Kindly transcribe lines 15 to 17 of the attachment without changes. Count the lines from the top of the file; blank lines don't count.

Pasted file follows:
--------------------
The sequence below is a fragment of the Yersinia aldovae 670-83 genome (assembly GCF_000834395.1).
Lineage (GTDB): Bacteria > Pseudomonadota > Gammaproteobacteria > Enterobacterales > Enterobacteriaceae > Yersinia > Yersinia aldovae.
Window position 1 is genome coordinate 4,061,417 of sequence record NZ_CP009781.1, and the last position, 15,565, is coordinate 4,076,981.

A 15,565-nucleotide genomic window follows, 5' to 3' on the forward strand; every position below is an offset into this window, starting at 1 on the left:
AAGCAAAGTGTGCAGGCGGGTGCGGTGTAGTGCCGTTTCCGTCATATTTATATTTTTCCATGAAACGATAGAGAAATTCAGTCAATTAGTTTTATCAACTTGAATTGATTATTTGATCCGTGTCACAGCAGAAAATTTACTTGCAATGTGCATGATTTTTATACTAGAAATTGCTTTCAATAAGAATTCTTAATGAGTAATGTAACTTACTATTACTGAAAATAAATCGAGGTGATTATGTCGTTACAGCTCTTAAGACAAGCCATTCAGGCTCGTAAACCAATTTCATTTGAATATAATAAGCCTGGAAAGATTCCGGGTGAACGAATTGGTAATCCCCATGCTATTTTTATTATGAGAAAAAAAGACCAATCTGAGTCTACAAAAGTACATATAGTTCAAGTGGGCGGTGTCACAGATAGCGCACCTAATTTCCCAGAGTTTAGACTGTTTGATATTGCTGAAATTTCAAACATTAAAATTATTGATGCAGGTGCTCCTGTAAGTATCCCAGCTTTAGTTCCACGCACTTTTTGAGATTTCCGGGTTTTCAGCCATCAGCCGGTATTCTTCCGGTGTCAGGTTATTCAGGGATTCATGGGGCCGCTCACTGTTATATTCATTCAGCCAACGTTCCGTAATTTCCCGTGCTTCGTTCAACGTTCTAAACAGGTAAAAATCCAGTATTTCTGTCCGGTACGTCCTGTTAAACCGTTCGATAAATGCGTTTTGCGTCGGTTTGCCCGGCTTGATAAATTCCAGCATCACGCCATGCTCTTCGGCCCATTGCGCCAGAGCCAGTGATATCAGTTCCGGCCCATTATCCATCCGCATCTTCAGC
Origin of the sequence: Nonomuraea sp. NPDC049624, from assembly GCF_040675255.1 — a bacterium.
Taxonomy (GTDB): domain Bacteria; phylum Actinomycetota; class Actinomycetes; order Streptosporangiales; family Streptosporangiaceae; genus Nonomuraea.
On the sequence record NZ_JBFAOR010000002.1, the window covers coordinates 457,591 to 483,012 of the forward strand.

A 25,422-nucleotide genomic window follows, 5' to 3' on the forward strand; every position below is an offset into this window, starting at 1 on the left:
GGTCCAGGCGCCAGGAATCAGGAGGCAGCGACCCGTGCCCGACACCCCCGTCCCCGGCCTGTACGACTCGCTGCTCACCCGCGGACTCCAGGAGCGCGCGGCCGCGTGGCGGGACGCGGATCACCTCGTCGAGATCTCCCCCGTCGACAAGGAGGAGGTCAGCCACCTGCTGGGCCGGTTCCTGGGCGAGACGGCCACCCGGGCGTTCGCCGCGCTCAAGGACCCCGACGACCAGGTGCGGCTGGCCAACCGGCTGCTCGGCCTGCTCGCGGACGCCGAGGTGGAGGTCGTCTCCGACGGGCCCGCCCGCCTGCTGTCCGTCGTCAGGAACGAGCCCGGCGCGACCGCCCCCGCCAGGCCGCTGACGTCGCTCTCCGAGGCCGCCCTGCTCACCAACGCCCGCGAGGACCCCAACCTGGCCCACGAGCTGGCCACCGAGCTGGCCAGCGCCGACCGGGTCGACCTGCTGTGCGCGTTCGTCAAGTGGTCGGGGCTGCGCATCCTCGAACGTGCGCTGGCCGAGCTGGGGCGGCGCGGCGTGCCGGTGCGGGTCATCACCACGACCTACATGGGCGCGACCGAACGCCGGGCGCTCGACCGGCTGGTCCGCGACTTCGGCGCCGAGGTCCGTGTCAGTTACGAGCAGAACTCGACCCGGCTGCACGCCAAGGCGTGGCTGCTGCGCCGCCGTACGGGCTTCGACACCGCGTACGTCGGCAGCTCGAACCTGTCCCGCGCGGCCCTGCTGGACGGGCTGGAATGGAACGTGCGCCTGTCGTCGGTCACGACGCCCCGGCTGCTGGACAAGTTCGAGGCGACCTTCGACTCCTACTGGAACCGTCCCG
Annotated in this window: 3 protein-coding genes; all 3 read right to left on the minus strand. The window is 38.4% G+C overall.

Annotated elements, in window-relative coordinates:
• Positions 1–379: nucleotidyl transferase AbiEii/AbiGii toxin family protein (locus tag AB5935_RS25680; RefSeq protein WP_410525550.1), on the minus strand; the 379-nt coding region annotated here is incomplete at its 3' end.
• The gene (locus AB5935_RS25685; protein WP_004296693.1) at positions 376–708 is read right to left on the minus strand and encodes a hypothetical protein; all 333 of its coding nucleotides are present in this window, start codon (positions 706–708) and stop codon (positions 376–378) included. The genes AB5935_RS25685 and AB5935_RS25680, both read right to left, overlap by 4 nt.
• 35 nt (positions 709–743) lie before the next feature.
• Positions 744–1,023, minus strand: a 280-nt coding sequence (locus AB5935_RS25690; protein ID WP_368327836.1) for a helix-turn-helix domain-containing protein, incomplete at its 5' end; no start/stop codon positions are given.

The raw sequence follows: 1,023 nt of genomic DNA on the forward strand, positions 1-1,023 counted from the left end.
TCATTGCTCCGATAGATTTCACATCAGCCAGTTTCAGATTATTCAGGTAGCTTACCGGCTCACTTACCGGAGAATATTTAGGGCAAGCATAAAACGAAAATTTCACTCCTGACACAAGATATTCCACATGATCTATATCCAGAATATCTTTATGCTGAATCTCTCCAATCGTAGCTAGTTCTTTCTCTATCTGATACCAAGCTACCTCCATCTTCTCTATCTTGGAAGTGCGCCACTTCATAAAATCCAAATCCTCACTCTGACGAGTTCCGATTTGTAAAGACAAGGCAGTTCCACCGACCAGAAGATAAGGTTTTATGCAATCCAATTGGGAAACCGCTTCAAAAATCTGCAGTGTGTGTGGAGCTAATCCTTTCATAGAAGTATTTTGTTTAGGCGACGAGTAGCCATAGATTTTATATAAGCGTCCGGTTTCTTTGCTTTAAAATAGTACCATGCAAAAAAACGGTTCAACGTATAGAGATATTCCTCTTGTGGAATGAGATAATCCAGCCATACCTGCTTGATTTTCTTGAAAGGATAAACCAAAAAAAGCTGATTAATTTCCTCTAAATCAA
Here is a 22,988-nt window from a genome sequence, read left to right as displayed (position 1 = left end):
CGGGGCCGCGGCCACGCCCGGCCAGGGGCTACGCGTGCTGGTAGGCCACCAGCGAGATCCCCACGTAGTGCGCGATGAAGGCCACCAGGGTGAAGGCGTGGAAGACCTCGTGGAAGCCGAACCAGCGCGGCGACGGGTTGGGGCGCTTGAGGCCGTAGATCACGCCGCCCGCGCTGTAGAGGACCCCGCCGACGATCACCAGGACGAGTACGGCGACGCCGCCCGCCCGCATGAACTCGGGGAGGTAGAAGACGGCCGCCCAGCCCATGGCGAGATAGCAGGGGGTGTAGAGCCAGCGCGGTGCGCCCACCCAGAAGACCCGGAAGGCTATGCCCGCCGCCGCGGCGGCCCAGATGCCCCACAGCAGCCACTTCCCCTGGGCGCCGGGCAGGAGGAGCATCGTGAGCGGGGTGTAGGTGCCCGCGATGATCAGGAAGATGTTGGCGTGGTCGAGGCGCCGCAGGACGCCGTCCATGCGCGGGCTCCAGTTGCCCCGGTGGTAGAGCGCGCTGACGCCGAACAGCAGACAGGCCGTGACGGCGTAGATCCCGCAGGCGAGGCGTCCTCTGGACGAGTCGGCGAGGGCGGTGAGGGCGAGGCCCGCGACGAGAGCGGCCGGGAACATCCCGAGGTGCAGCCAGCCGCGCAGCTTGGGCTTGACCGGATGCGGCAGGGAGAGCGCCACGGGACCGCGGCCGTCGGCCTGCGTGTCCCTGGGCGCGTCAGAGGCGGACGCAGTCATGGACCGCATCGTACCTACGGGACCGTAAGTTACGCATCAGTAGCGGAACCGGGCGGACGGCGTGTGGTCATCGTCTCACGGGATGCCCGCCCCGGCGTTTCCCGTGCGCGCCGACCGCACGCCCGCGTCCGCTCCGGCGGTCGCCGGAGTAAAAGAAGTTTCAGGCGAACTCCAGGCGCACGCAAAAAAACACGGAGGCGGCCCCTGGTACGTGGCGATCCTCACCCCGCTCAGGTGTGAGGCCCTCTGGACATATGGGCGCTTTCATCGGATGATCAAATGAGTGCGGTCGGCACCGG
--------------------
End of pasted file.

• 35 nt (positions 709–743) lie before the next feature.
• Positions 744–1,023, minus strand: a 280-nt coding sequence (locus AB5935_RS25690; protein ID WP_368327836.1) for a helix-turn-helix domain-containing protein, incomplete at its 5' end; no start/stop codon positions are given.

The raw sequence follows: 1,023 nt of genomic DNA on the forward strand, positions 1-1,023 counted from the left end.